Written Febuary 19th, 2019
Before: I helped with some set construction, and the load in, for Three Sisters' The Revolutionists. In exchange I recieved two comps, so I invited my friend Lili to come see the show with me on a Saturday night. I had seen the set and am familiar with Three Sisters' work, but knew relatively little about the Revolutionists specifically.
The set was made up of risers and flats made up to look like books, letters, and papers. I knew it included a guillotine. Based on this, and the poster, I knew the show was set during the French Revolution. Three Sisters do theatre about women. According to their own advertisements, they started making theatre because not enough shows in Ottawa passed the Bechdel test. I worked on and watched their show The Clean House last year, which was, I think, a story about platonic love between women. I liked seeing the relationships unfold in The Clean House, but I didn't find the world it was set in particularly interesting.
Lili and I were sitting in the third row, right in the center. I hadn't eaten much all day and was somewhat exhausted from working all morning, then going to visit a friend in the hospital. I think being tired and underfed is becoming a recurring theme in my blog posts.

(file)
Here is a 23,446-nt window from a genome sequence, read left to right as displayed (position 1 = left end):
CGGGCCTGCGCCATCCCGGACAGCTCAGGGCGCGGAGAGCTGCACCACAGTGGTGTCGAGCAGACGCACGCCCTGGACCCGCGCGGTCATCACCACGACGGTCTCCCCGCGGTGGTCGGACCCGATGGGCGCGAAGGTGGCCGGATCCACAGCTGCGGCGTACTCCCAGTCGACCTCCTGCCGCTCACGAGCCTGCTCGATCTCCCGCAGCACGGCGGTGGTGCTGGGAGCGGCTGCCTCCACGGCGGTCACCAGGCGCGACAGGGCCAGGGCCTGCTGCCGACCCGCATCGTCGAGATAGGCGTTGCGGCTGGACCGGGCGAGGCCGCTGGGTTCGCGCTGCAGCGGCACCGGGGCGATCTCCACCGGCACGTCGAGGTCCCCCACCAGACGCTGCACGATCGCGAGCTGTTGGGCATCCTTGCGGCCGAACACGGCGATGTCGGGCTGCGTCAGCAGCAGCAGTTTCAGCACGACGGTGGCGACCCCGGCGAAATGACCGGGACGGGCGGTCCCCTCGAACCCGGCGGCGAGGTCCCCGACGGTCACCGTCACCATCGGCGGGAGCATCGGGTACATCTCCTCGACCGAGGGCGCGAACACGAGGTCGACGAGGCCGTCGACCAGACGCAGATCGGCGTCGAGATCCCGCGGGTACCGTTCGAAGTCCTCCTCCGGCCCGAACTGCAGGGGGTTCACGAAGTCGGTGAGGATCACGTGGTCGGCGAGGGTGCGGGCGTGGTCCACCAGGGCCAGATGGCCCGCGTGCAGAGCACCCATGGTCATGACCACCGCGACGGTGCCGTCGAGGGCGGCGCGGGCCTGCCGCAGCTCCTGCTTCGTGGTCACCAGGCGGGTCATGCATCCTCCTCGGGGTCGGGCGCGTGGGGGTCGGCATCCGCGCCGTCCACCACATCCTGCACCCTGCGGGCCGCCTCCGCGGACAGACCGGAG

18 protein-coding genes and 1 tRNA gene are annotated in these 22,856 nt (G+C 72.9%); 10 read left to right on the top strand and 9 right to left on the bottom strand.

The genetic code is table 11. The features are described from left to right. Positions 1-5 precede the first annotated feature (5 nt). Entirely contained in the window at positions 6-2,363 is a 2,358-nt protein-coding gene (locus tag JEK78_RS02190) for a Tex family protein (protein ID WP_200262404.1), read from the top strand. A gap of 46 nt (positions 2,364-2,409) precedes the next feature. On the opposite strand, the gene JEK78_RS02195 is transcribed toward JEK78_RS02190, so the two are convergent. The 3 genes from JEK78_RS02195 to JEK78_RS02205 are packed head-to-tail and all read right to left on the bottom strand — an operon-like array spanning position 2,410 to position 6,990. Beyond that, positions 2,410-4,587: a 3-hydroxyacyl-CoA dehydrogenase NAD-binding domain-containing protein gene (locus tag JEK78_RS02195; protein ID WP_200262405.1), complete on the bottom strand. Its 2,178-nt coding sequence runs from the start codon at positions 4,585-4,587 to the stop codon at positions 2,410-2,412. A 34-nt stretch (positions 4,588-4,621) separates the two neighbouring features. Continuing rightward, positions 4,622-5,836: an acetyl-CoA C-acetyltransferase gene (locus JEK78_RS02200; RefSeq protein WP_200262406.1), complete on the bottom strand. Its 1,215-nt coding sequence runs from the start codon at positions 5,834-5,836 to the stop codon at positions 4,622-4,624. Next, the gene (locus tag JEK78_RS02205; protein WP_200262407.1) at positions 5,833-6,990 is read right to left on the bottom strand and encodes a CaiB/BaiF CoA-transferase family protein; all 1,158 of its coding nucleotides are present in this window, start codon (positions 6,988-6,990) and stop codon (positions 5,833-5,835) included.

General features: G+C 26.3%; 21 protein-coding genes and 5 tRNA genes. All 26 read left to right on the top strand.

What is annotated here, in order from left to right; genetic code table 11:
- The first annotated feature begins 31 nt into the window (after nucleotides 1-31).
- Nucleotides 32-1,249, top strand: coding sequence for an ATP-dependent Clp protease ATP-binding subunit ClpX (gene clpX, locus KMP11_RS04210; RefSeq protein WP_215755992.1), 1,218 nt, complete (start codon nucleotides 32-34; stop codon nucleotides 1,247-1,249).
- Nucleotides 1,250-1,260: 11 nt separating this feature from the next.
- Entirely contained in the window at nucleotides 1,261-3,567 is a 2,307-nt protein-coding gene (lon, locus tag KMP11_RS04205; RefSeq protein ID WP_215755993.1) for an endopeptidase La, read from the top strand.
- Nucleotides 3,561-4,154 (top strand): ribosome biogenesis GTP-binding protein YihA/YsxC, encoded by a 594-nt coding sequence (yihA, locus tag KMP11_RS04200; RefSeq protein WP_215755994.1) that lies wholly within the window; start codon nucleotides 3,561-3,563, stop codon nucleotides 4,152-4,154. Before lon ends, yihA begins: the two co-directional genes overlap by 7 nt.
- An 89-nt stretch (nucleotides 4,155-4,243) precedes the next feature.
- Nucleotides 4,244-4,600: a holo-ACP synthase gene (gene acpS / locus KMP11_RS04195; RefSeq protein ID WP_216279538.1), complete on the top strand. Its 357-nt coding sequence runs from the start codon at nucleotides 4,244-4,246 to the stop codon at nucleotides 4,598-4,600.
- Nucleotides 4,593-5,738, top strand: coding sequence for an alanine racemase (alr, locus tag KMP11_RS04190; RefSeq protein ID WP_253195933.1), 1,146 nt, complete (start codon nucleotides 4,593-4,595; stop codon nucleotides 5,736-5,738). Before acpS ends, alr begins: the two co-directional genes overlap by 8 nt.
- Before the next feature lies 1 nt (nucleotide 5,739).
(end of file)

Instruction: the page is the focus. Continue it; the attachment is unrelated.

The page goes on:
After: The shows I have loved are the ones that have effected me strongly. The first show that comes to mind was Delirium at Ottawa's Fringe Fest two years ago. As the play finished, the performer sang The Flaming Lips' Do You Realize. I sat and listened to him ask me whether I realize that some day everyone I know will die, and I saw the woman sitting in front of me turn her head. For a moment I saw my mother, and she was in her late seventies.
I find myself hesitating to use the phrase altered-consciousness or altered-state, but perhaps this is just the manifestation of some sort of baggage around the desire for the ineffable. Regardless, this sort of experience is what I'd like theatre to create.
To continue, the morning after the show I had some sort of revelation in the shower. For a moment I knew something, I think, but as soon as I tried to translate what I was feeling/recognizing into language it was gone. I tried to verbalize it throughout the day, but it felt like trying to recall a dream after you've already had your morning coffee and cigarettes.
I think The Revolutionists did this to me, and when I took a nicotine break from writing this I think I came to understand what happened. The most touched (or moved) I feel is by moments of insurgence (as in "rising up"). The Revolutionists is full of these moments. I think the root of the story is a group of women finding the courage to face the terror of life and death. This, I think, was the desire I recognized for a moment in the shower that morning.
A moment of revelation like this creates a question, or perhaps a provocation. If you think you've recognized some deep desire or need within yourself, will you try to fulfill it, and if so, how? In the case of this play, its conclusion and my response to it feel like a departure more than a conclusion.